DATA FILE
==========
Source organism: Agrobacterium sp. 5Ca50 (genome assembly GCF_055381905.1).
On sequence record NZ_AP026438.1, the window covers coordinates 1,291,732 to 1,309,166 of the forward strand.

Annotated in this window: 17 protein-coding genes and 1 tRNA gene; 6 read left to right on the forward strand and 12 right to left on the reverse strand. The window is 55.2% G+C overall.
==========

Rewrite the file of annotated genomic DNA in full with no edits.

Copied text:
Source organism: Agrobacterium sp. 5Ca50 (genome assembly GCF_055381905.1).
On sequence record NZ_AP026438.1, the window covers coordinates 1,291,732 to 1,309,166 of the forward strand.

Annotated in this window: 17 protein-coding genes and 1 tRNA gene; 6 read left to right on the forward strand and 12 right to left on the reverse strand. The window is 55.2% G+C overall.